I recently decided to paint some plum blossoms for a piece for winter solstice. I had not painted plum blossoms before. I used brush pens to paint the flowers and branches. I think the piece turned out pretty good. The proportion of words to the painting could be better, but the focus was supposed to be the words, not the plum blossoms. It took a couple of tries before I got the color mixture I wanted for the flowers. But in the end, I think it reflected what I wanted to paint.
It later occurred to me that I actually liked painting the plum blossoms. The painting and calligraphy would look much better on mulberry paper instead of western watercolor paper. Watercolor would create a better effect compared to markers. The piece would look better if I actually painted it the way it was supposed to be in the Chinese style. I liked the simplicity of a single type of flower. Perhaps abstract watercolor was becoming too abstract and experimental. A single branch felt grounded and stable.
My conclusion was that perhaps it is time to start painting in addition to calligraphy. When I started calligraphy, some family members kept on suggesting that I also paint. In the Chinese tradition, a painter must know calligraphy because the basic painting strokes are calligraphy strokes. However, a calligrapher does not necessarily need to know how to paint. After more than five years of calligraphy, maybe it is time to start flower painting. Maybe I have built up enough technique for it?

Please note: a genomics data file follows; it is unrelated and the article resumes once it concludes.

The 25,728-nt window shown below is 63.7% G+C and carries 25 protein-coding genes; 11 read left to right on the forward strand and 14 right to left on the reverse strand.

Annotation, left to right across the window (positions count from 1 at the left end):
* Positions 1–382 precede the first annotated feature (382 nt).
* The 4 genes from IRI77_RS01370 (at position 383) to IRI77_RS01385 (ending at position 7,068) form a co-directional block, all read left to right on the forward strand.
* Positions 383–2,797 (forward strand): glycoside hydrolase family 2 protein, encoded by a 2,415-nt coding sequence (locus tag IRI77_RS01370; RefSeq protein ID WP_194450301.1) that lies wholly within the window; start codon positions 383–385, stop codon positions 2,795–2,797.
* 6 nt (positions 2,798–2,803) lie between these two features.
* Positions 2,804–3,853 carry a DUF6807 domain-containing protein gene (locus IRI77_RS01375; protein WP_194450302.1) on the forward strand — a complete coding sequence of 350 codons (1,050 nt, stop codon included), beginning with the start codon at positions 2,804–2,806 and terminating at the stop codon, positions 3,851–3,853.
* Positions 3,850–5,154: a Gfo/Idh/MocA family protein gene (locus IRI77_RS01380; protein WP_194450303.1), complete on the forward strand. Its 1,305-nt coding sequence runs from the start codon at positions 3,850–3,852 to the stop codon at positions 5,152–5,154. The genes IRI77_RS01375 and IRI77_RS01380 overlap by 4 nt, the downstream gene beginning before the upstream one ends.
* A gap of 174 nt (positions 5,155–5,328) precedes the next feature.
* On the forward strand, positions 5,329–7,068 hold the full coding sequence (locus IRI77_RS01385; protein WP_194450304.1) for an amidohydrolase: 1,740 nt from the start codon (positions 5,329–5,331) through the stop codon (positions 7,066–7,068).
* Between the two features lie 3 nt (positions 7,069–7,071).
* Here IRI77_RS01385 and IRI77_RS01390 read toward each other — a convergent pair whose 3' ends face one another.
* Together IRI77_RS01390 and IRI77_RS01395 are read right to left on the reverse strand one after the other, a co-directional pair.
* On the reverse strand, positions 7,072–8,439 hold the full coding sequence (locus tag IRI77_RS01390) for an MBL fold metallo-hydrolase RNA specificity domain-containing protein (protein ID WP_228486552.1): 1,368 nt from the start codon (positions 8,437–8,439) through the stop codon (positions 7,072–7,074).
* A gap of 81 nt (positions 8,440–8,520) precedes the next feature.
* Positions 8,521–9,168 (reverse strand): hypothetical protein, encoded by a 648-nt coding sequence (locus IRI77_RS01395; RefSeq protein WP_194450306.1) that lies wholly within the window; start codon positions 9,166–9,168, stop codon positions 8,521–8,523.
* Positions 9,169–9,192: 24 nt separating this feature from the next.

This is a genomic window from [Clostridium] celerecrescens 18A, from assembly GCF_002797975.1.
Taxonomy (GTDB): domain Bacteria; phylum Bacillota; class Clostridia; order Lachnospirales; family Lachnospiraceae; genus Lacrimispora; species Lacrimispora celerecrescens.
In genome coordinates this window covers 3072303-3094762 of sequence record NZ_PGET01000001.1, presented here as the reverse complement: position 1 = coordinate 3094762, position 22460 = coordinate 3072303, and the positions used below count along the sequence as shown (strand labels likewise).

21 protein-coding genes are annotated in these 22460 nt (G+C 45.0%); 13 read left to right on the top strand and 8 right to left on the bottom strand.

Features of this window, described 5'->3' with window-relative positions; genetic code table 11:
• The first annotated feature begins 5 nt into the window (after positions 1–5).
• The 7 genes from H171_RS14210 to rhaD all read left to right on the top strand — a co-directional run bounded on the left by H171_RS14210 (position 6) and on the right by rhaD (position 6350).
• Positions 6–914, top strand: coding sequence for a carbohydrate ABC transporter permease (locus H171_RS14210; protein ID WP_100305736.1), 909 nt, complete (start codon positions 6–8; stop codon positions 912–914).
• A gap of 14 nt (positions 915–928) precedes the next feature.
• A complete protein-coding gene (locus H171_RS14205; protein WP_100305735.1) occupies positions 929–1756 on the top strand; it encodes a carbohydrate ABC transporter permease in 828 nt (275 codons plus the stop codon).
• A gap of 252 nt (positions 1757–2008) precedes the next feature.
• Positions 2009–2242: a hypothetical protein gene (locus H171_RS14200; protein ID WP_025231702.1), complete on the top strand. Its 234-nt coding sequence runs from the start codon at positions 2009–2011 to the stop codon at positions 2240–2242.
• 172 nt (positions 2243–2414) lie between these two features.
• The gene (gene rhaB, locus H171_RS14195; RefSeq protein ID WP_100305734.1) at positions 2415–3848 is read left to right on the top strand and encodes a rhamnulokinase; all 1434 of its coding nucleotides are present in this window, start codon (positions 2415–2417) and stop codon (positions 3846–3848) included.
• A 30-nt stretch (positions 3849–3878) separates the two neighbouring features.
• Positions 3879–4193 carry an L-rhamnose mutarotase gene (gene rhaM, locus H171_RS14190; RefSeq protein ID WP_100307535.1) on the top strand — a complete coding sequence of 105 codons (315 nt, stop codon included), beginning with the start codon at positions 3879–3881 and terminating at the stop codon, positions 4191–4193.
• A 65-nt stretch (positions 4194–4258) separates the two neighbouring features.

One of my goals this year was to learn running script. I studied it for a while, but then realized that it is a bit beyond me at this point. I was getting bits and pieces of it, but not grasping it entirely. I decided to take a break from running script and return to seal script.
My goal this time is to be able to write all of 說文部首, the radicals of 說文解字 (Suo Wen Jie Zi). I am systematically going through each radical and order and learning them. I’m practicing the radicals in layers: repeating one at a time, then two together (after practicing two), then four together (after practicing two sets of two).
I want to be able to write all the radicals at once. The aim is to practice to the point that I can recreate the style through muscle and visual memory. Then I should not need to look at the copy book and be able to write it out. That is when I know I have fully internalized the script.
This is the first time I am trying this type of in depth study with any script. Previously, I was mostly trying out different scripts, but not necessarily internalizing the script. I am excited to see where this experiment leads me.